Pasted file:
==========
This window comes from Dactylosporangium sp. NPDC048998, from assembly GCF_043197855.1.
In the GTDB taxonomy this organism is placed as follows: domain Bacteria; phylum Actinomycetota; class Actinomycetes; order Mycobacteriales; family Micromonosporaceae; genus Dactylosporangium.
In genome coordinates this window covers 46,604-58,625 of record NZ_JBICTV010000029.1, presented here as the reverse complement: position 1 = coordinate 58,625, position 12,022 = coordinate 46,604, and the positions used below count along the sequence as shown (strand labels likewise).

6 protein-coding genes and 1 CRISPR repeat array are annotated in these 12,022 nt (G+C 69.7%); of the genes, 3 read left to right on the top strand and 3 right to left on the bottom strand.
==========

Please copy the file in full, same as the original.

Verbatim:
This window comes from Dactylosporangium sp. NPDC048998, from assembly GCF_043197855.1.
In the GTDB taxonomy this organism is placed as follows: domain Bacteria; phylum Actinomycetota; class Actinomycetes; order Mycobacteriales; family Micromonosporaceae; genus Dactylosporangium.
In genome coordinates this window covers 46,604-58,625 of record NZ_JBICTV010000029.1, presented here as the reverse complement: position 1 = coordinate 58,625, position 12,022 = coordinate 46,604, and the positions used below count along the sequence as shown (strand labels likewise).

6 protein-coding genes and 1 CRISPR repeat array are annotated in these 12,022 nt (G+C 69.7%); of the genes, 3 read left to right on the top strand and 3 right to left on the bottom strand.